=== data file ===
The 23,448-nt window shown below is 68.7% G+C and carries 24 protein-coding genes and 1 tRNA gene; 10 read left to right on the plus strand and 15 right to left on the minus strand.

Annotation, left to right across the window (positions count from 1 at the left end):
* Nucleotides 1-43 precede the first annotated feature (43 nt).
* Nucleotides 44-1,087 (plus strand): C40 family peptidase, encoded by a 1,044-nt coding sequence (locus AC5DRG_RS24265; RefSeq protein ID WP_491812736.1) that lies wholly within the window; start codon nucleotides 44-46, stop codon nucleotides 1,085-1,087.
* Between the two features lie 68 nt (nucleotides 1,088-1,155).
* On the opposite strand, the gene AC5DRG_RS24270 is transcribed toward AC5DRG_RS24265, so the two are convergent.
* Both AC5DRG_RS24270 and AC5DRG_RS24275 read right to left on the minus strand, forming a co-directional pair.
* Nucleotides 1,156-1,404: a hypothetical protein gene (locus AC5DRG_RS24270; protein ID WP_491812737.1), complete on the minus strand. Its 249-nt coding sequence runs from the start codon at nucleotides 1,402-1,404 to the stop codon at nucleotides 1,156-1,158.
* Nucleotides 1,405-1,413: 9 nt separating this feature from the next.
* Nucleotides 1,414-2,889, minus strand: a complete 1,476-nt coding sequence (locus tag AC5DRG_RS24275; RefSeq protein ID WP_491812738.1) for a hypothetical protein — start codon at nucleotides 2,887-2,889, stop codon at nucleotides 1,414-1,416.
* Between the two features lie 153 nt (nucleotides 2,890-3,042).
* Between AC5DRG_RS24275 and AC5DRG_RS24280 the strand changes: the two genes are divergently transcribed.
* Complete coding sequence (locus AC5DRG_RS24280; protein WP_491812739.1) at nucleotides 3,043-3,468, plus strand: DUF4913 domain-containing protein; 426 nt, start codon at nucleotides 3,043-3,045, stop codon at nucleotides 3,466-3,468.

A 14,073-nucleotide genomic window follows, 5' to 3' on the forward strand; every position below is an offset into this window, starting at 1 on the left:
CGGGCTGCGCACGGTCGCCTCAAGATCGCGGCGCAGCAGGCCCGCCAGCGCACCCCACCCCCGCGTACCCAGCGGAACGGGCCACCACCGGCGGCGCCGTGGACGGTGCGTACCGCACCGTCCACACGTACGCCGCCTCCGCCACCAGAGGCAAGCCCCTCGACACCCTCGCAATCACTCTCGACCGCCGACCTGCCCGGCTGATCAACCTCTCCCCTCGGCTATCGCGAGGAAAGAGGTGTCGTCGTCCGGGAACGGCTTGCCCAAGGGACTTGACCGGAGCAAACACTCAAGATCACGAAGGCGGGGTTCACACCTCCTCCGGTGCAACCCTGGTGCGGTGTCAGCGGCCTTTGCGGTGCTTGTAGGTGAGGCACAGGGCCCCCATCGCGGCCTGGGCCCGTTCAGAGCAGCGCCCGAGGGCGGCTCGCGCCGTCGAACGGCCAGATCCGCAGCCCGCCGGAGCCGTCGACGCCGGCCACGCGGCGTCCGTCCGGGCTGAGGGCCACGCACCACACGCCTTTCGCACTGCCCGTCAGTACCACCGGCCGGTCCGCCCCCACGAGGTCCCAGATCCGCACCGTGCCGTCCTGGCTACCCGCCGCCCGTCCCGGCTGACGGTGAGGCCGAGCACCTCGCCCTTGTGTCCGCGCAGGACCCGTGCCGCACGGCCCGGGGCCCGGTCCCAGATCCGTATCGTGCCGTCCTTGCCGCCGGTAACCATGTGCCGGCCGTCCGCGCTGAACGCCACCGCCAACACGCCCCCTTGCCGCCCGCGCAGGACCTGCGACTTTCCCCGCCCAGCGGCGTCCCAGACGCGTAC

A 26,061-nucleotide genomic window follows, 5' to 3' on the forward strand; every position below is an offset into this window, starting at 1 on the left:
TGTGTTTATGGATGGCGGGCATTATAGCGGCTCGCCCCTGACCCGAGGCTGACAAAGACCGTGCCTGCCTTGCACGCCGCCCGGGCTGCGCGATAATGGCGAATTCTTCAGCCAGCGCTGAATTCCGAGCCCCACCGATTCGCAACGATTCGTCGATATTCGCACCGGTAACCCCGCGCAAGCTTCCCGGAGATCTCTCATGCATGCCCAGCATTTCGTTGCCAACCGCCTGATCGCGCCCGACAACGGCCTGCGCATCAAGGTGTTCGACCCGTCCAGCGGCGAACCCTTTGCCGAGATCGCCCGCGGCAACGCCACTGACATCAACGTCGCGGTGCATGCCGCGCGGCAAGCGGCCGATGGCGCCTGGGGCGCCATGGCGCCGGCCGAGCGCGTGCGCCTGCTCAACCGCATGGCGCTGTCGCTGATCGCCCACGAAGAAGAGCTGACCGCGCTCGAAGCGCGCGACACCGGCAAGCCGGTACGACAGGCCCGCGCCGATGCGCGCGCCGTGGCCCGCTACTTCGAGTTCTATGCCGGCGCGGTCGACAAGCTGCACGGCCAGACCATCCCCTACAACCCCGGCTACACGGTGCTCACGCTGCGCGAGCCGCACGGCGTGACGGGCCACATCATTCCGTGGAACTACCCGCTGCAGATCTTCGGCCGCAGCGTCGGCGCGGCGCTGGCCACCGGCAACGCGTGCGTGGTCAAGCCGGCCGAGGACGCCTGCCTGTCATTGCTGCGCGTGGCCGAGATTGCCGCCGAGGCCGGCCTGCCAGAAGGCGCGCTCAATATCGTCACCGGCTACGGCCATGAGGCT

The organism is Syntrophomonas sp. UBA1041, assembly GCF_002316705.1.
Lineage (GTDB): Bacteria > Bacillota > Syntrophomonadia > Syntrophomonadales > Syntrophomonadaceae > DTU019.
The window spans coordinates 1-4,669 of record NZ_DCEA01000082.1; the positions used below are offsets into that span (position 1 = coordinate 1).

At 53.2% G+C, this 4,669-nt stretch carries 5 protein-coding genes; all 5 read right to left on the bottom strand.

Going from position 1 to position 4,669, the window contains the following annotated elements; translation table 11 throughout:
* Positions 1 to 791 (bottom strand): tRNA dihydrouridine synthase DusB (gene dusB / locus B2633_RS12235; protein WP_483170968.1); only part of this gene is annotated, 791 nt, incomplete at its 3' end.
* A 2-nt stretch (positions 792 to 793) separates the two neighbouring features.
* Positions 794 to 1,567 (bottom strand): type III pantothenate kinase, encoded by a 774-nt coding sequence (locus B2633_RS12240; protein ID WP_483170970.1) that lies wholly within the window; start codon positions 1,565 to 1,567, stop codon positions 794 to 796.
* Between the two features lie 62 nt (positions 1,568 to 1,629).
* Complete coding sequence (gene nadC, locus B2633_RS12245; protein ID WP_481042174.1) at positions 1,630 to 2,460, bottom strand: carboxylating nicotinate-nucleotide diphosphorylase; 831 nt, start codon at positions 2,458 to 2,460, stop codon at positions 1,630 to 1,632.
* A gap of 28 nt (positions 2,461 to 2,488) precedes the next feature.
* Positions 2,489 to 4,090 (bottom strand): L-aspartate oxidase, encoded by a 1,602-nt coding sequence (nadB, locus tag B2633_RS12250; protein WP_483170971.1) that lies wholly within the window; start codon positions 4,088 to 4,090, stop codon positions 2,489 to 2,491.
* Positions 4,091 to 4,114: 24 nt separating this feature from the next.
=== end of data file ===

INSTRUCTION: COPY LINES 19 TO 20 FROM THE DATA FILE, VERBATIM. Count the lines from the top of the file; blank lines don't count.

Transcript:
Lineage (GTDB): Bacteria > Bacillota > Syntrophomonadia > Syntrophomonadales > Syntrophomonadaceae > DTU019.
The window spans coordinates 1-4,669 of record NZ_DCEA01000082.1; the positions used below are offsets into that span (position 1 = coordinate 1).